What Is Homeland Security?
Two years and nine months after the September 11 terrorist attacks, it might seem odd to ask what homeland security is, but a recent report by the Congressional Budget Office (CBO) notes that there is still confusion and disagreement about what the topic encompasses, which makes tracking spending and assessing progress difficult. In an effort to shed some light on the issue, the CBO’s report on federal funding for homeland security divides homeland security initiatives into six categories: intelligence and warning, border and transportation security, domestic counterterrorism, protection of critical infrastructure and key assets, and defense against catastrophic threats. The CBO estimates that a total of about $41 billion in federal funds will have gone to these activities by the end of fiscal year 2004—roughly double what was spent on these activities before 9-11, according to the report. For FY2005, the numbers will go up another 14 percent.
Perhaps the most surprising number in the CBO report is the percentage that goes to intelligence and warning activities: A mere one percent. The share of the $47 billion requested for FY2005 that will go to this category remains 1 percent. One can draw some comfort from the fact that the bulk of the CIA’s budget is not included because it is directed at overseas activities and, therefore, technically not homeland security, according to the CBO, and the DoD’s security and counterrorism operations in response to the 9-11 attacks are similarly not part of the calculation. Still, the numbers do includeintelligence operations atthe Department of Homeland Security and the FBI and given that most experts within and outside of government have repeatedly highlighted the importance of improving intelligence as a means of preventing future attacks, it would be fair to question whether one percent of the nonclassified homeland security pie is sufficient.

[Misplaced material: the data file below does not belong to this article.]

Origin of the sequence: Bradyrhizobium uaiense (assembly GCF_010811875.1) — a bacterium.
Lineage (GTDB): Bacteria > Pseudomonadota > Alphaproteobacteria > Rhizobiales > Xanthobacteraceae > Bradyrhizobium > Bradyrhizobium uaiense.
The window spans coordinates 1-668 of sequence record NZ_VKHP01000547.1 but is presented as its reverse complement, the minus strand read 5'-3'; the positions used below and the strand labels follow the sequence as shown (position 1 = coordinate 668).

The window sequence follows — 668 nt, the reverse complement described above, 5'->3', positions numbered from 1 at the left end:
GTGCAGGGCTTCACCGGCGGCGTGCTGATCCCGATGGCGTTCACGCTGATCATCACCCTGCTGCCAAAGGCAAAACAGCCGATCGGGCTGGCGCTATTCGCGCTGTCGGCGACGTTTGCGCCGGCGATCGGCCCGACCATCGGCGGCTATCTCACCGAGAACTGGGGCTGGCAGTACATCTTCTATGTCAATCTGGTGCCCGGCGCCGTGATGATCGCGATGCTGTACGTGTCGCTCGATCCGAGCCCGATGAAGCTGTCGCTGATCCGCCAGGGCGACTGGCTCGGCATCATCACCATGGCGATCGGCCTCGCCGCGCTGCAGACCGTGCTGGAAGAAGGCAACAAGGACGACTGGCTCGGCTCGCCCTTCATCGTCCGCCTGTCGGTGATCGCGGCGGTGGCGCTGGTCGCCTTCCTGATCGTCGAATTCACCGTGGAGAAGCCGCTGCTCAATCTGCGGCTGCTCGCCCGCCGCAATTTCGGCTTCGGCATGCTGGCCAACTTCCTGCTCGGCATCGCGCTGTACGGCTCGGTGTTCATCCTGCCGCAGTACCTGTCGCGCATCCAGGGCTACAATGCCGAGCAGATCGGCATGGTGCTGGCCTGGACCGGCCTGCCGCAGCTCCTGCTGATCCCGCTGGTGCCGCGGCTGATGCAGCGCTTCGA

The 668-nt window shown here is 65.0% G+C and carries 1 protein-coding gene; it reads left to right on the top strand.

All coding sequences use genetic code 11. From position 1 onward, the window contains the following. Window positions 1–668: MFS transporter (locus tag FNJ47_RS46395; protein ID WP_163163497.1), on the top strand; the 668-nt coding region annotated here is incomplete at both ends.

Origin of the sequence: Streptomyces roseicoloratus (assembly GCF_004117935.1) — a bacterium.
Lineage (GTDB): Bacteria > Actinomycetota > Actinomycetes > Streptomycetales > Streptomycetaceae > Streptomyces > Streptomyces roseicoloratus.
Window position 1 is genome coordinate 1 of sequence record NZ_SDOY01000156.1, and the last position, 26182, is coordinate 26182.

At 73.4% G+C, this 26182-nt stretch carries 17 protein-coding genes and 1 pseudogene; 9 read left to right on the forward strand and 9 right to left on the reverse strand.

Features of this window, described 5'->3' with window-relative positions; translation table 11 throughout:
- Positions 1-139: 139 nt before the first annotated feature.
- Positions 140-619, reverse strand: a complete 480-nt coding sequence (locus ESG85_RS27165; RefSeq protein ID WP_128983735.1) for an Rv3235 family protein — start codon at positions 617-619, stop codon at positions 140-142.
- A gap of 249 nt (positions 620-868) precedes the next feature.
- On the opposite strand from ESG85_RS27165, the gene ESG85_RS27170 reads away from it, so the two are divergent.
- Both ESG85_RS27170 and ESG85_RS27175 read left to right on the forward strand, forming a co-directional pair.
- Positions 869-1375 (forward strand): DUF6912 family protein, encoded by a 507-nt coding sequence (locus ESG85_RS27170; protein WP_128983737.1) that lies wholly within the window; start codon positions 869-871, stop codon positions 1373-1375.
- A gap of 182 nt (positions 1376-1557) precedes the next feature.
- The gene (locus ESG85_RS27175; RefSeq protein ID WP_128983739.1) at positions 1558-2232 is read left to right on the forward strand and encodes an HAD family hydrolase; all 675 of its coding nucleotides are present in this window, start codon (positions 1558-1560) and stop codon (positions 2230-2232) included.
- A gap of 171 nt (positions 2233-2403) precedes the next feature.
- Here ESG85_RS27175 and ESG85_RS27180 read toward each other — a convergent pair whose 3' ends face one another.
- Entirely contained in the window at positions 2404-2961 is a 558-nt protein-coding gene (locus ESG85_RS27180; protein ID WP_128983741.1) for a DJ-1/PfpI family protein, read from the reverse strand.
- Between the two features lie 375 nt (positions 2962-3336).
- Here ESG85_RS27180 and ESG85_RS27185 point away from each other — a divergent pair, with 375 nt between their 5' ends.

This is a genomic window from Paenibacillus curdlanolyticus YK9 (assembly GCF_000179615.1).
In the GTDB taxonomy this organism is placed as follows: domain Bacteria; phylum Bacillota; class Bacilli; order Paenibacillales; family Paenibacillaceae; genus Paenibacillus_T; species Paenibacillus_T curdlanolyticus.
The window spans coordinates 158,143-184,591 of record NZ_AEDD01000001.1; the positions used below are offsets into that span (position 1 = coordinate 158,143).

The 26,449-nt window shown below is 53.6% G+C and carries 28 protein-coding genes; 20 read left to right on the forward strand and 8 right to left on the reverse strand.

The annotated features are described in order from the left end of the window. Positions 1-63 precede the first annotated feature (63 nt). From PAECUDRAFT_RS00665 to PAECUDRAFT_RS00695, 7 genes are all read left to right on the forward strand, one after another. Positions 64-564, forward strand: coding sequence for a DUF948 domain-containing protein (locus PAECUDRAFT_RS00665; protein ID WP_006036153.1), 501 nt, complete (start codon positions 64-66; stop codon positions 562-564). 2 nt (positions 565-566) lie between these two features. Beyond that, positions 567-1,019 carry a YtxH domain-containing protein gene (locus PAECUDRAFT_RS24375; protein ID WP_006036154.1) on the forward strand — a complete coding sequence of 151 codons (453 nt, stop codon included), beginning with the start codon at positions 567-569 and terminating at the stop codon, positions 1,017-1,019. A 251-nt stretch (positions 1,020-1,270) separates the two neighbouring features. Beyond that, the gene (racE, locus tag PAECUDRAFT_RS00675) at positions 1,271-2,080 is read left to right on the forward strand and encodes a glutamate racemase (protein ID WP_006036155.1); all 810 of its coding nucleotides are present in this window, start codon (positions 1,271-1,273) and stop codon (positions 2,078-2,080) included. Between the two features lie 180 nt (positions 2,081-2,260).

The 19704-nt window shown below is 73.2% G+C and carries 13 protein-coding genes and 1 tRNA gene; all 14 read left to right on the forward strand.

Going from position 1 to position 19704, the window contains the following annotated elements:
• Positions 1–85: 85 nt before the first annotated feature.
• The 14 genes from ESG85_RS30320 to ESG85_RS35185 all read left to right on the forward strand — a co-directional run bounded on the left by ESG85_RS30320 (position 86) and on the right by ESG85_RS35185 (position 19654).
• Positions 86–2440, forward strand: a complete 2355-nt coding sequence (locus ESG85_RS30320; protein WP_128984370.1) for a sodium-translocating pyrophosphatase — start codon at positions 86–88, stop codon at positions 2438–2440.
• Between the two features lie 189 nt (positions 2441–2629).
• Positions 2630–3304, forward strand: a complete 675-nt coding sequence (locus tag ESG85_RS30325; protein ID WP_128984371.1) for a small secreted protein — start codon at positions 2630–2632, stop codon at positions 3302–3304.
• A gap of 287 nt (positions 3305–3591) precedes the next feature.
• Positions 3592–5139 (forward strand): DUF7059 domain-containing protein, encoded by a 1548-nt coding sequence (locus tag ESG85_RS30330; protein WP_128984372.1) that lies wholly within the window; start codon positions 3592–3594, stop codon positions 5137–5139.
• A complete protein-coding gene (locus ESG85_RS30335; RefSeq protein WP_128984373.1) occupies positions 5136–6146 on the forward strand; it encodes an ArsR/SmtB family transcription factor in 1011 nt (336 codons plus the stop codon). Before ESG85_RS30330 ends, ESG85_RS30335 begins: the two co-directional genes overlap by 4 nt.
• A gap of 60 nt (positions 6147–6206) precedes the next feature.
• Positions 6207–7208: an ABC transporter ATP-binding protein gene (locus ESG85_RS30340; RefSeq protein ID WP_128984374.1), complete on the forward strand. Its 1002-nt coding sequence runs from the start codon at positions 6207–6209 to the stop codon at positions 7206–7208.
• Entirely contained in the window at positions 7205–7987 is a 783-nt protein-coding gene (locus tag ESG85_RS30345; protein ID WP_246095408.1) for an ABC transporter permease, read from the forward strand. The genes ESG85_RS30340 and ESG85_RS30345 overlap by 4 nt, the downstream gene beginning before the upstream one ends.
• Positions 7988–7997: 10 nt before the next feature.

Of course, money is only part of the problem when it comes to intelligence. Of equal or greater concern is how intelligence efforts are structured. Better intelligence collection will only help in the end if that intelligence, once gathered, is properly analyzed and shared with appropriate parties. Since 9-11, changes have been made to facilitate better cooperation among agencies such as the FBI and the CIA. And the Department of Homeland Security has attempted to improve cooperation and coordination through the formation of several new intelligence bodies. In this month’s cover feature, Senior Editor Teresa Anderson gives readers a behind-the-scenes look at one of these new intelligence operations, the Transportation Security Coordination Center (TSCC). The article shows how the TSCC attempts to monitor hundreds of commercial airports and thousands of miles of rail and pipelines, and how its efforts fit into the government’s larger intelligence-gathering effort.
Also this month, Senior Editor Michael A. Gips examines the controversy surrounding theTransportation Security Administration’s (TSA’s) proposed CAPPS (Computer Assisted Passenger Prescreening System) II program. The article examines whether this attempt to categorize passengers according to risk to improve security and streamline screening at airports will work—or even get off the ground.
One if by land, two if by sea was the watchword of the Minutemen in the American revolution. As the attack on the U.S.S. Cole and the more recent attack on an oil terminal at port in Iraq have shown, waterways have become yet another battleground in the fight against terrorists. In the third feature in this month’s special focus on homeland security and transportation,Ali Koknar, a counterterrorism consultant, discusses the challenges of defendingthe maritime security.
These articles give but a glimpse into the multifaceted efforts underway to fight the terrorist threat. They help to show why, whatever else homeland security is, it is clearly no small task.CBO_homeland_security0604.pdf